Matthew Bates, in his new book Gospel Allegiance: What Faith in Jesus Misses for Salvation in Christ, takes on some heavies — Piper, MacArthur, Sproul. Over and over he interacts with those evangelicals who will have problems with this book or who are shaping the gospel in the evangelical world today. It is irresponsible for them not to interact with the solid exegesis of a book like this.
Bates is young but he’s an accomplished exegete of Scripture and his contentions score big points. What are they?
First, what the gospel is and, second, what faith means — allegiance.
This is a must-read book for all pastors and students in seminaries. One can lay some of the problems in the church today at the doorstep of cheap evangelism concerned with quick responses assured into security. Jesus called people to follow him and any meaning of faith that misses discipleship is not what the Bible means by faith.
How one defines the gospel shapes what “faith” means in the evangelistic plan, and to this “gospel” one must add “Christology” so that we can say this: Who Jesus is and what the gospel is determine what the proper response is. Which is to say “faith” is a correlate of Christology and gospel. If Jesus is the Savior, faith means trust; if Jesus is king, Lord (something MacArthur believes), then the response is a trust that emerges into allegiance.
He contends further that “justification by faith,” no matter how vital to Christian theology (and no one can discount Bates here one bit), is not the gospel and the reason why is that the NT does not connect “gospel” to “justification.”
The gospel is not Christian activities, the Romans Road, justification by faith, the Bridge, the 4SL, etc.
Where to go? 2 Tim 2:8 is the shortest expression: who Jesus is, what Jesus fulfills in the story.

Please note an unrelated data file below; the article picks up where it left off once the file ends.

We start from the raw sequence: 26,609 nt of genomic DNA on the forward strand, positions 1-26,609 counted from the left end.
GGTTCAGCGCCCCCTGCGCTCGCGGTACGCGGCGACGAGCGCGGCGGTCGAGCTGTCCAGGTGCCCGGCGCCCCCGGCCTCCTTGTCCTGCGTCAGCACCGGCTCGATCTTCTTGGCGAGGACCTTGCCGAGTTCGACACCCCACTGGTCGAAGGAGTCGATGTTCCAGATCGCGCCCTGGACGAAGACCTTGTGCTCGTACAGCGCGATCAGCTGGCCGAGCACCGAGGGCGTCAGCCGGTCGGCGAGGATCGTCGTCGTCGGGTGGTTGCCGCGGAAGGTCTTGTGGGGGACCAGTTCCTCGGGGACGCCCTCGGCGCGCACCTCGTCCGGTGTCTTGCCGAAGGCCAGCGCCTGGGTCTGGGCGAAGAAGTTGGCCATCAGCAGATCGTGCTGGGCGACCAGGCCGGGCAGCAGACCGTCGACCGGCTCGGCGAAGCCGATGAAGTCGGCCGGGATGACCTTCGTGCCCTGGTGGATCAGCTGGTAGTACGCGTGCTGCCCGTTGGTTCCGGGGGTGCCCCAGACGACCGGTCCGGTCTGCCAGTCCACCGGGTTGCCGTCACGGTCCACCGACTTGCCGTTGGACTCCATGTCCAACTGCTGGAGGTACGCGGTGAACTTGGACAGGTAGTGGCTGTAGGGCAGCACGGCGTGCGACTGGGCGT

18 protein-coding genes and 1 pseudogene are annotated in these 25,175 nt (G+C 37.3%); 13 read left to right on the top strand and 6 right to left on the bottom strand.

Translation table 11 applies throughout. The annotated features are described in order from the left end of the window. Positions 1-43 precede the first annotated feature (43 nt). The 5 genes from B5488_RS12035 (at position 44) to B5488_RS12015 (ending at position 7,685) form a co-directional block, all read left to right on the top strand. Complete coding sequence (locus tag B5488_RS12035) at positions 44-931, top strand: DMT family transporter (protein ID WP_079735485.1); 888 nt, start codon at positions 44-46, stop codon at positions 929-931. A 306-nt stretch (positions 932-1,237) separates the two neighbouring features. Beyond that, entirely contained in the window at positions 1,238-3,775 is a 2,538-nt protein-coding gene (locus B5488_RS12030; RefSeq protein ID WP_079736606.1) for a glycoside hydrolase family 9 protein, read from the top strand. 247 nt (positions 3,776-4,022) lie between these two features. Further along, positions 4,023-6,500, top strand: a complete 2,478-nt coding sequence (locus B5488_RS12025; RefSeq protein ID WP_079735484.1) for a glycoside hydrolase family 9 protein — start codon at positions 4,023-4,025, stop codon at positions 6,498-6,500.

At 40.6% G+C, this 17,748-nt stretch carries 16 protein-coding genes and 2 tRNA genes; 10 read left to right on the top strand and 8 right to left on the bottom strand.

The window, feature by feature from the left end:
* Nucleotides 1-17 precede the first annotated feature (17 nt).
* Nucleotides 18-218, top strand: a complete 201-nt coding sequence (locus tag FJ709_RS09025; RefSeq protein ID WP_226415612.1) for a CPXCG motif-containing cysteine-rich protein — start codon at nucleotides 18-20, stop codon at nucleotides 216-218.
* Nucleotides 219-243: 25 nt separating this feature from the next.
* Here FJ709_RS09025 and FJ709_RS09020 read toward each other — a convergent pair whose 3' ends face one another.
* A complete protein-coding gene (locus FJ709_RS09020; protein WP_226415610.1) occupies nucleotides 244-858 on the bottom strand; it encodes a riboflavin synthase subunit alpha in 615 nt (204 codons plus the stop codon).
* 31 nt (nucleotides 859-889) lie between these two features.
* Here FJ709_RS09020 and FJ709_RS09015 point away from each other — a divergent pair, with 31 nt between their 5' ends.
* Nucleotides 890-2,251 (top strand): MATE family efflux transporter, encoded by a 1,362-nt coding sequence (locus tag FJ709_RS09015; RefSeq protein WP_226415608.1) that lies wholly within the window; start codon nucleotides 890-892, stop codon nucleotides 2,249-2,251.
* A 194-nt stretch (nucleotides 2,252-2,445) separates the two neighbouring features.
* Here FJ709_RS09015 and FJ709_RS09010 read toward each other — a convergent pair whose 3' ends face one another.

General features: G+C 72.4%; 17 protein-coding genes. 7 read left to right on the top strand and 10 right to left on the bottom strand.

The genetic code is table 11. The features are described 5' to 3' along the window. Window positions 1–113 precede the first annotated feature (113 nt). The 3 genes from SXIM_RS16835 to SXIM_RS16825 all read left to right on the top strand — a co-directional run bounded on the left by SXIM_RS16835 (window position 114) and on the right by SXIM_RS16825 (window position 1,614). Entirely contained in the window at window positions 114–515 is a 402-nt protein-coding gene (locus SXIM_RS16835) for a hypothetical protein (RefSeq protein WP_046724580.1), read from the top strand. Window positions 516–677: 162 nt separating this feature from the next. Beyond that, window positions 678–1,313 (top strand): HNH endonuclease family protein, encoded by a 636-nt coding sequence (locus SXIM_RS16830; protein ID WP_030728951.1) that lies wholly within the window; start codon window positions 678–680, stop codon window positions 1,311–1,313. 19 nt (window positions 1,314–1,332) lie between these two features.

Bates is a specialist on Romans 1:1-4 and he knows many ignore it, but it’s the gospel of Paul and this is what Paul says:
1. Humble flesh, rules with power.
2. Promised in advance
3. Taking on human flesh
4. Coming into being bodily
5. Appointed heavenly king
Or, as he outlines:
Jesus is the king who:
1. Preexisted as God the Son
2. Sent by the Father
3. Took on human flesh in fulfillment of Davidic promise
4. Died for our sins according to Scripture
5. Was buried
6. Was raised on the 3d day according to Scripture
7. Appeared to many witnesses
8. Is enthroned at the right hand of the Father as the ruling Christ.
9. Has sent the Holy Spirit
10. Will come again to judge.
The gospel is the full story of Jesus who saves.
Now what about Faith? This is Bates’ most significant contribution and he’s been gently beating this drum to the beat of the NT language in its context for some time. Those who preach a thin gospel with a thin response, one measured especially in numbers in a church growth mentality, are the ones who need to read this carefully.
In the world of Paul “faith” often meant allegiance to the emperor or to the ruler.
In the NT, notice these texts: Titus 2:10; 2 Thess 1:4; 2:5; Col 2:6-7.
Read Romans 16:25-26 and notice that last line, which Bates sees along the line of loyal obedience:
Now to God who is able to strengthen you according to my gospel and the proclamation of Jesus Christ, according to the revelation of the mystery that was kept secret for long ages 26 but is now disclosed, and through the prophetic writings is made known to all the Gentiles, according to the command of the eternal God, to bring about the obedience of faith—
The term pistis thus can mean trust, allegiance, trustworthiness, faithfulness, the faith. We have to determine from context.